“Instead, we will speak the truth in love, growing in every way more and more like Christ, who is the head of his body, the church. He makes the whole body fit together perfectly. As each part does its own special work, it helps the other parts grow, so that the whole body is healthy and growing and full of love” (Ephesians 4:15–16 NLT).

I heard women of all ages and stations in life tell how God redeemed them from sin, suicide, self-righteousness, abuse, and much more. In turn, others were willing to admit their needs and seek help. More importantly, they recognized God as merciful, eager to love and redeem. God lifts us from the ruble of pain and rejection until we recognize ourselves as new creations in Christ—each one His masterpiece. (See Miraculous New Creations.) Some of the women had to move beyond the pain they caused their families and begin to live joyfully forgiven. (See Forgiving Myself.) God prepares us to encourage others by first helping us in our time of trouble.

“All praise to God, the Father of our Lord Jesus Christ. God is our merciful Father and the source of all comfort. He comforts us in all our troubles so that we can comfort others. When they are troubled, we will be able to give them the same comfort God has given us” (2 Corinthians 1:3–4 NLT).

The entire Bible narrates a story of love and redemption. It doesn’t cover-up sin or portray God’s people as perfect—rather as forgiven and transformed. We can identify with the characters of the Bible because they’re real. We too need to be authentic and share the reality of God’s redemptive work in our lives. The resulting joy and power is overwhelming. I’m still praising God for the WT Wesley women and Women of Worship. Thank you for sharing your love, your lives, and the Good News of Jesus Christ.

Miraculous New Creations

5 Oct

Last post I shared a link to the story about how God “miraculously healed” my camera. This past Saturday I witnessed how God continues to heal minds and spirits. I had the privilege of speaking to group of over 90 amazing young women at the West Texas A&M University Wesley Foundation retreat. The retreat theme was You Are God’s Masterpiece.

So many young women and men feel inadequate—never quite able to measure up to the expectations of their parents, teachers, coaches, or peers. Many experience physical, sexual, or emotional abuse. Anxiety, depression, cutting, and eating disorders often result from such experiences.

God’s word has good news. We don’t have to accept the world’s performance based expectations and evaluations.

“And do not be conformed to this world, but be transformed by the renewing of your mind, that you may prove what is that good and acceptable and perfect will of God” (Romans 12:2 NKJV).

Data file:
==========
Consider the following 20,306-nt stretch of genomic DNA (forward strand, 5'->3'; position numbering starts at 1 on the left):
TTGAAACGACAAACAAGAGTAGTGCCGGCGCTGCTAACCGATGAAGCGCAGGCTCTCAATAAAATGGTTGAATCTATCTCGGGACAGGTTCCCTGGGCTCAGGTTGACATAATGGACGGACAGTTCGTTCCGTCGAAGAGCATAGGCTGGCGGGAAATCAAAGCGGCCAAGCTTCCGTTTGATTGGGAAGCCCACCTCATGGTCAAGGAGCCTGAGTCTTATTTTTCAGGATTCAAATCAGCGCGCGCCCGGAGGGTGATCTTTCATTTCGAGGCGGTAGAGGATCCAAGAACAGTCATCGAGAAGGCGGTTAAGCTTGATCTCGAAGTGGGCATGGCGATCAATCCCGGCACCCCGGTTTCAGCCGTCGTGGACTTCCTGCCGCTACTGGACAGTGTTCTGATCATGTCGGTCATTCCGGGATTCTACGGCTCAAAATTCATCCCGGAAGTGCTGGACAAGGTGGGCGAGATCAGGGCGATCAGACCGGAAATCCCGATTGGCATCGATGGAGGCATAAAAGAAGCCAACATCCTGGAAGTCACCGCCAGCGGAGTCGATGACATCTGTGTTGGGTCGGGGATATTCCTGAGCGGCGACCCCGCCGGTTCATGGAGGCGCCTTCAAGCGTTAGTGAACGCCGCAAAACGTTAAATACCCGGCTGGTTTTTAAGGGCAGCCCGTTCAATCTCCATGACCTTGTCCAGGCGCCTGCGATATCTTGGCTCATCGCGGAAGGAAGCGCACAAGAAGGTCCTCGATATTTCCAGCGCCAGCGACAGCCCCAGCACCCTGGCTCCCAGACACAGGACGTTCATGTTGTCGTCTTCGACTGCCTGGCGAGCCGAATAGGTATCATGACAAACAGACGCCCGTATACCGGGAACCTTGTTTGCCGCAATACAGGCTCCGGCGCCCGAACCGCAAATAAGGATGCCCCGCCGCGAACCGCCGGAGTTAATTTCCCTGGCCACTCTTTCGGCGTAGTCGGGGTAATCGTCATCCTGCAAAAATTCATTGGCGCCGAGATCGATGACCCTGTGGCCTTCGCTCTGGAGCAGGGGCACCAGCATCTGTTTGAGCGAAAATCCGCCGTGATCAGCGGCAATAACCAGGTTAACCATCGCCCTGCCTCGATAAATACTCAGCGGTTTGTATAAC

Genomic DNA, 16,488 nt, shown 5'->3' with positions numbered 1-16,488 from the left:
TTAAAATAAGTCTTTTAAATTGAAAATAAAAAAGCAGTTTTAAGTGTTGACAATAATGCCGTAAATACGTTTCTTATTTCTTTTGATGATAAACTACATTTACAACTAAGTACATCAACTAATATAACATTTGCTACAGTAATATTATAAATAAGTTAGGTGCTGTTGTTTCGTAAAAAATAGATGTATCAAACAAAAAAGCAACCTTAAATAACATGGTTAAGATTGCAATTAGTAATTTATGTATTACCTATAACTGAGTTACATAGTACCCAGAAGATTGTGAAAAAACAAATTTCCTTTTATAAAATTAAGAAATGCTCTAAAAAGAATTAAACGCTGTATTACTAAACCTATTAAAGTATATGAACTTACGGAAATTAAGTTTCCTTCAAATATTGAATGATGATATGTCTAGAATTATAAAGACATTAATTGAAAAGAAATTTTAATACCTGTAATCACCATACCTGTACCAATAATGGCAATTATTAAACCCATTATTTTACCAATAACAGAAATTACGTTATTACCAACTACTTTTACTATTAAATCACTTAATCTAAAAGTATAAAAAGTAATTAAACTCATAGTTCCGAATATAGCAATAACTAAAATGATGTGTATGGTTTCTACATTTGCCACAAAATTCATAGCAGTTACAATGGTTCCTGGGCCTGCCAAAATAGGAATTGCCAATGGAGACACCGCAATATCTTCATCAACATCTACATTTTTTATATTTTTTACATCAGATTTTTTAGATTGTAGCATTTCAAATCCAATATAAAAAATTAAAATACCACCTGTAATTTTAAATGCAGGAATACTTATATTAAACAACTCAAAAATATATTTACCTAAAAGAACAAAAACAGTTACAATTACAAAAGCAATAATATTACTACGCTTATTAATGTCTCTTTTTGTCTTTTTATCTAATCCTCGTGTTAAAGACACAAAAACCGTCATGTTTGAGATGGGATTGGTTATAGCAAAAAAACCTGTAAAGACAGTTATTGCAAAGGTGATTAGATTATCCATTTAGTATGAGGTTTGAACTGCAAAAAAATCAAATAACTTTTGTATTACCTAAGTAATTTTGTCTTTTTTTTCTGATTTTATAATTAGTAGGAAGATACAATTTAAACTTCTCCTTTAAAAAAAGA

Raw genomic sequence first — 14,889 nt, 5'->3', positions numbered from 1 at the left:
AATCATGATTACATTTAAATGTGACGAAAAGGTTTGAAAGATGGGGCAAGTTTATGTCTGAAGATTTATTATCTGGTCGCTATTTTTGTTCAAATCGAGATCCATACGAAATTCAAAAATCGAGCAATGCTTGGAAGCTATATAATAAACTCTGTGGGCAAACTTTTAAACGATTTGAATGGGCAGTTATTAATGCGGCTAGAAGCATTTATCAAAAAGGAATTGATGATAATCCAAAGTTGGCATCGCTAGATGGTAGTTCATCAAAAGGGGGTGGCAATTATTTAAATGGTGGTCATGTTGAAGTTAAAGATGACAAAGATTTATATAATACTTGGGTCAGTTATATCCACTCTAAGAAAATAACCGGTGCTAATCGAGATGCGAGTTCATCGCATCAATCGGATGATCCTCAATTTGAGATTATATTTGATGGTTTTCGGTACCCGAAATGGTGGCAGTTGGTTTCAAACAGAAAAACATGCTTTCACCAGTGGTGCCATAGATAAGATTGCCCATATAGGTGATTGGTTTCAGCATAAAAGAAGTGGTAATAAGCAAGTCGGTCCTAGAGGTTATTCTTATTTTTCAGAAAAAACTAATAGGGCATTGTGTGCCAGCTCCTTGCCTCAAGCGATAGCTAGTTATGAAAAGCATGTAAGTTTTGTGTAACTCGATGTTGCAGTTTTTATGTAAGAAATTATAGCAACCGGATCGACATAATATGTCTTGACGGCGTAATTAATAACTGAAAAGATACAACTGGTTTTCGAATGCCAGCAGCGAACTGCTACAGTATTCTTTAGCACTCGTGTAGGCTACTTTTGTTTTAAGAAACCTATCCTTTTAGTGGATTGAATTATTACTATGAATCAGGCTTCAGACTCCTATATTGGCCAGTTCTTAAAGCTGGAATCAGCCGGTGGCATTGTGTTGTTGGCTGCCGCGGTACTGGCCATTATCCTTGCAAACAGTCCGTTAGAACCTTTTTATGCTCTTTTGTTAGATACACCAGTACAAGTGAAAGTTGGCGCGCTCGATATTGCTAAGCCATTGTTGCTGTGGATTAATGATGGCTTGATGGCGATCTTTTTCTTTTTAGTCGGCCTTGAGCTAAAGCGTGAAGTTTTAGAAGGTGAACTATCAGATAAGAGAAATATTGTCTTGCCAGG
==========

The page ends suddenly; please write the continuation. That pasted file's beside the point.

We renew our minds by changing the Source of our value. Consider the first Bible verse. “In the beginning God created the heavens and the earth.” After each day’s creation, “God saw that it was good.” The earth’s grandeur set a tremendous standard of beauty and functionality. But God topped that when He said, “Let Us make man in Our image, according to Our likeness; and let them rule over [the earth and its creatures]” (Genesis 1:26 NASB95). After God created man and woman, He “saw all that He had made, and behold, it was very good” (Genesis 1:31a NASB95). Six goods and one “very good!” God regards people as His best work, His masterpiece.

“For we are God’s masterpiece. He has created us anew in Christ Jesus, so we can do the good things he planned for us long ago” (Ephesians 2:10 NLT).

Sometimes trauma keeps us from seeing ourselves as God’s masterpiece, but there are many other ways we receive the message we’re inadequate. It can be a series of circumstances across the years. I remember the skinny 4th grade girl who asked my chubby self, “Why do you always wear the same dress?” I didn’t tell her about riding the bus downtown with a friend and choosing the fabric and pattern. I felt so “mature” as I shopped and so beautiful when Mom finished it. With one sentence and a roll of her eyes, I allowed her to make me feel poor and unattractive.

Everyone wants to feel accepted and valued which sometimes leads to destructive choices and the inability to stand up for our beliefs and our personal value. No matter what our past, no matter the false narratives we’ve believed about ourselves, God provides a fresh start. We can be pure and beautiful, strong and powerful, and greatly loved when we trust Jesus Christ to change us.

“This means that anyone who belongs to Christ has become a new person. The old life is gone; a new life has begun!” (2 Corinthians 5:17 NLT).

Would you encourage others by sharing how you’ve made a new start? We’d love to hear from you.